In the freestyle stroke, a wide arm recovery is a swimming mistake that makes your technique less effective. This article analyzes why this is the case and suggests a few swimming drills to correct this bad habit.
A Real-Life Example
The other day at the pool I noticed the arm recovery of a freestyle swimmer. What especially struck me was that he used overly wide arm movements. It looked like he was using more force than necessary during the arm recovery, and especially so because he’s a guy with a muscular build.
As I was observing this swimmer’s technique, I started to think about why such a wide arm recovery might be problematic and lead to a less efficient freestyle stroke. So let me explain this in more detail.
Wide Arm Recovery Problem #1 – Wasted Energy
Because the arm recovery is a non-propulsive phase of the stroke cycle, it makes sense to waste the least amount of energy during that phase. Your muscles are then less tired for the upcoming propulsive phase of the arm stroke.
To expend the least amount of energy during the recovery, it should be as relaxed as possible. To do so, you should let your forearm dangle down from the elbow as soon as your arm exits the water. Your hand should be loose and hover just above the water surface. Your elbow should lead the recovery.
As soon as your hand has passed your head, it should re-enter the water, and your arm should extend forward under water to prevent shoulder impingement, as explained in Freestyle Swimming Mistakes – Overreaching.
Wide Arm Recovery Problem #2 – Sinking Body
Another argument in favor of a compact recovery close above the water surface comes from the fact that the higher you bring your recovering arm above the water surface, the more it will push your body down in the water. This, in turn, is bad because the recovering arm will be lower in the water too, creating more drag. Furthermore, it will also be more difficult for you to get air when you roll on your side to breathe.
To illustrate the fact that bringing your arm higher up above the water pushes your body down in the water, try the following experiment:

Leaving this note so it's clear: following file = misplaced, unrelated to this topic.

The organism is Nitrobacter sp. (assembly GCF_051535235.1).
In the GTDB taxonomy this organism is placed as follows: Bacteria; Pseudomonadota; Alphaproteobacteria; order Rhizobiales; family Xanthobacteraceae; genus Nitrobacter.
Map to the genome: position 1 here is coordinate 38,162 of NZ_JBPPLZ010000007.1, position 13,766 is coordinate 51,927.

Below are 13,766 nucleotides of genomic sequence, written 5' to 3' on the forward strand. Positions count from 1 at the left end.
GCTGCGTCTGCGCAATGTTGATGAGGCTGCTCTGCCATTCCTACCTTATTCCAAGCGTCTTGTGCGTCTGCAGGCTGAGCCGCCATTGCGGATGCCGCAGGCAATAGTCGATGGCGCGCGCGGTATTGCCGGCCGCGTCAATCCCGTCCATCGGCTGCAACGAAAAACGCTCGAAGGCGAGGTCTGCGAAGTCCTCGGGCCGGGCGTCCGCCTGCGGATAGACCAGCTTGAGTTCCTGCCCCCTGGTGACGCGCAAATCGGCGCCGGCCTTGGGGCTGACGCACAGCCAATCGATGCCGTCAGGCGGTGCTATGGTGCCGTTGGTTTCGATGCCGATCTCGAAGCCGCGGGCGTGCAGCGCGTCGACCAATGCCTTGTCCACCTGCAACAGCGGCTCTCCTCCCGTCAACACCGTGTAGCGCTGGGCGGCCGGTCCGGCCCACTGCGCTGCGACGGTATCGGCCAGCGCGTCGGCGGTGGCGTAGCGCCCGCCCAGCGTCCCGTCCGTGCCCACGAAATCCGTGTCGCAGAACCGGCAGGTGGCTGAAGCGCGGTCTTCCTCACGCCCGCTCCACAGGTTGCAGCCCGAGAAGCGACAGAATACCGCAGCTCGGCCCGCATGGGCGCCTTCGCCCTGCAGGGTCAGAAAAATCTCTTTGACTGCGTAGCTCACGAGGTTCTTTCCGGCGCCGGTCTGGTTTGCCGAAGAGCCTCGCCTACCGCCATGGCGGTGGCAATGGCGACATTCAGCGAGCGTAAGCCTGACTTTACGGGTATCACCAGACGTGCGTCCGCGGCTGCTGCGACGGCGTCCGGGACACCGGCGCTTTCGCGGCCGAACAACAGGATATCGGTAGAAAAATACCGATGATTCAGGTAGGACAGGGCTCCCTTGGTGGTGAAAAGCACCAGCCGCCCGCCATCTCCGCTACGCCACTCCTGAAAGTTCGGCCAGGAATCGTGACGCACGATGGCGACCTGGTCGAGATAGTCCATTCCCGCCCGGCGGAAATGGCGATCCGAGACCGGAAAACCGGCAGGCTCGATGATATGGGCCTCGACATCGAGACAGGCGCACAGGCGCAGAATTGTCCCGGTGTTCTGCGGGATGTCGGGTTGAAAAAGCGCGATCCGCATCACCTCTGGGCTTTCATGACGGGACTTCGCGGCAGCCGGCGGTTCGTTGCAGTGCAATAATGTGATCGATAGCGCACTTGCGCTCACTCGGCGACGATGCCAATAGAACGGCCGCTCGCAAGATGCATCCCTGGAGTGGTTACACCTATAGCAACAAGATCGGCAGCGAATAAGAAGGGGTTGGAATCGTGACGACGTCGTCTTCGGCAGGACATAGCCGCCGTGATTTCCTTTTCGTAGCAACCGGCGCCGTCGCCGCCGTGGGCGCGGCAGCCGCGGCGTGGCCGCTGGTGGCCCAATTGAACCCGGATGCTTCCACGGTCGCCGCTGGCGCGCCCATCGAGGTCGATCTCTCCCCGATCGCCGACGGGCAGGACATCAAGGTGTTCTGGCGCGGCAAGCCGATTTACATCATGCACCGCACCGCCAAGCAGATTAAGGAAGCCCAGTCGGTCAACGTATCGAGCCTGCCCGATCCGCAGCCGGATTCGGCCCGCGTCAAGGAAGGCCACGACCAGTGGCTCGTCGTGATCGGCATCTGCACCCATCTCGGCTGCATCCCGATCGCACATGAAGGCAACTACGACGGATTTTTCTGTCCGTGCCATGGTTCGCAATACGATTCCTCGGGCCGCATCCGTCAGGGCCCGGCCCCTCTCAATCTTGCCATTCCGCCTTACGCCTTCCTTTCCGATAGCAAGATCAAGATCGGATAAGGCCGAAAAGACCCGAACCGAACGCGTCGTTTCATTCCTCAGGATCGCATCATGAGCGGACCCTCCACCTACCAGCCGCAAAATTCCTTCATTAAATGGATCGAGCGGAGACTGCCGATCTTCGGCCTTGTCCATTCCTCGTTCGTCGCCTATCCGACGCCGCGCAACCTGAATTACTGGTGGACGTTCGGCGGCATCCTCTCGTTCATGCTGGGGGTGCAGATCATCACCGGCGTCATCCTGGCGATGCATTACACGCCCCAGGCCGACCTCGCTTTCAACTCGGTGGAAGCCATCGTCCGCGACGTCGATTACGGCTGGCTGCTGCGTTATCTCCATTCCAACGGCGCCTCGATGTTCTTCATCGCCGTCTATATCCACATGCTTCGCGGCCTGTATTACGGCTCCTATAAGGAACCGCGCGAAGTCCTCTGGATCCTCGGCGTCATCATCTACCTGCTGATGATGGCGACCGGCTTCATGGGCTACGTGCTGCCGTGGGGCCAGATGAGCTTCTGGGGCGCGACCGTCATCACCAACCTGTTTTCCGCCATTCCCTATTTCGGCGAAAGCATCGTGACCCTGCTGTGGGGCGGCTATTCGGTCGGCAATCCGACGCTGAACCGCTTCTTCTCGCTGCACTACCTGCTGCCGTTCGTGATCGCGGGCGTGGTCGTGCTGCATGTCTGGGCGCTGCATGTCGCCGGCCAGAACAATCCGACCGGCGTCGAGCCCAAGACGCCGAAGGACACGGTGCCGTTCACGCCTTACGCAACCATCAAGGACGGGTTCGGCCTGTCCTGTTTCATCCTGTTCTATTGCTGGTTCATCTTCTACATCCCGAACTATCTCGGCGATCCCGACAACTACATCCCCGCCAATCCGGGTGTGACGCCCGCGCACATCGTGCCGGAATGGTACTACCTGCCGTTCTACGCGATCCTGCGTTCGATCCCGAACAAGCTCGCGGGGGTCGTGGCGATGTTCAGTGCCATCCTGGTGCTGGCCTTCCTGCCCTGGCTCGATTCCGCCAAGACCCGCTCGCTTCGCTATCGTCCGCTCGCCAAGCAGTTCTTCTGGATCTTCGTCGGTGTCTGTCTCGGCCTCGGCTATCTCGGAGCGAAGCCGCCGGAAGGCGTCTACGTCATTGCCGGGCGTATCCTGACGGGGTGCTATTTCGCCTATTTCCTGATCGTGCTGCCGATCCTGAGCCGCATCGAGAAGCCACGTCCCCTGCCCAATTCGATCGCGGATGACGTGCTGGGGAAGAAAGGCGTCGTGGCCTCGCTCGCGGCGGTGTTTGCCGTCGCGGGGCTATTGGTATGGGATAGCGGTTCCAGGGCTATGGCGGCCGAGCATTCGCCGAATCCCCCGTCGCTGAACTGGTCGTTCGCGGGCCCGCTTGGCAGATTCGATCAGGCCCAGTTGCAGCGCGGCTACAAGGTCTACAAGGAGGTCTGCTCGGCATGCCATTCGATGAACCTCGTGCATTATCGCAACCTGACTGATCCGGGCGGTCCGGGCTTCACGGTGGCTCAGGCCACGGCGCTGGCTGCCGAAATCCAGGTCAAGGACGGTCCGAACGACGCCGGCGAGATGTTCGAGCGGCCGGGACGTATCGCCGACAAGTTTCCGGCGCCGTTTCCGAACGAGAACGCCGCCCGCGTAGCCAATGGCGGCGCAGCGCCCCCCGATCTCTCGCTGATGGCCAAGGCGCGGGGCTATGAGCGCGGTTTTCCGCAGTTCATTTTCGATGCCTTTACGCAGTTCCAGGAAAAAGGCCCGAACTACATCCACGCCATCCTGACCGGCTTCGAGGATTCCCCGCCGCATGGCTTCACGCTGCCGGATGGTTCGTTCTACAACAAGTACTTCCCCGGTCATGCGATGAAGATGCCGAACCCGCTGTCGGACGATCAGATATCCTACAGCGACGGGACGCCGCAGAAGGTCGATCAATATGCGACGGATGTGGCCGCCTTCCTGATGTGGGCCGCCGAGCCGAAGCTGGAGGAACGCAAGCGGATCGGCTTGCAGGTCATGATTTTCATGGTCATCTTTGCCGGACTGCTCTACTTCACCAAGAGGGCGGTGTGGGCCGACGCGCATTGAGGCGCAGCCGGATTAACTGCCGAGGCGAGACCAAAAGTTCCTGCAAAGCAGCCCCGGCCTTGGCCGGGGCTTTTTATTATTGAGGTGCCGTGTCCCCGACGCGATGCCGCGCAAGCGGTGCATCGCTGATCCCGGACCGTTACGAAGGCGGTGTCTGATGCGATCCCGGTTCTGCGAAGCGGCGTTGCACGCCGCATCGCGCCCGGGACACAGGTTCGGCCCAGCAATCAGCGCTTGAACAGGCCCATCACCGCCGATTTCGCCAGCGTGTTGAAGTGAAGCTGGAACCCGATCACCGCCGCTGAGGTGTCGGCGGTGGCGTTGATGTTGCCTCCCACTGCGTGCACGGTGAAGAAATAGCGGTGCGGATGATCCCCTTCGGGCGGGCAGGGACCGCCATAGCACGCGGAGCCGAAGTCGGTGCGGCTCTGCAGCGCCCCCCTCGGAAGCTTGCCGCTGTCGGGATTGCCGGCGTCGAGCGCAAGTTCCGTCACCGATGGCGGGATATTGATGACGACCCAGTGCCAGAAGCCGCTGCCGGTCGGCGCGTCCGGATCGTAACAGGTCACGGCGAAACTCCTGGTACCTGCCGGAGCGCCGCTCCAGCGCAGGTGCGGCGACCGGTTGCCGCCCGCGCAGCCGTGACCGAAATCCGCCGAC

- Assume a horizontal position in the water with your lower arm extended forward, your body rotated on your side and your upper arm resting on the other side of your body. Your face is turned upward to breathe, and you kick using a supple flutter kick. You may use swimming fins. This technique is explained in our Hand-Lead Side Balance Drill.
Now, once you are comfortable kicking on your side, rise and extend your upper arm so that it points directly upward. You should notice that your body is pushed deeper down in the water. Now lower your arm and notice how your body buoys up to the surface again.
This illustrates why in the freestyle stroke you should keep the recovering arm close to the body.
Improving Your Swimming Technique
If you tend to use wide arm movements during the recovery, you can practice the following two drills to correct this swimming mistake:
- Zipper Switch: In Zipper Switch, you focus on leading the recovery with the elbow and keeping the hand close above the water surface, resulting in an efficient, compact recovery.
- Over Switch: In Over Switch, you practice entering the water with the recovering arm close in front of your head, which prevents overreaching.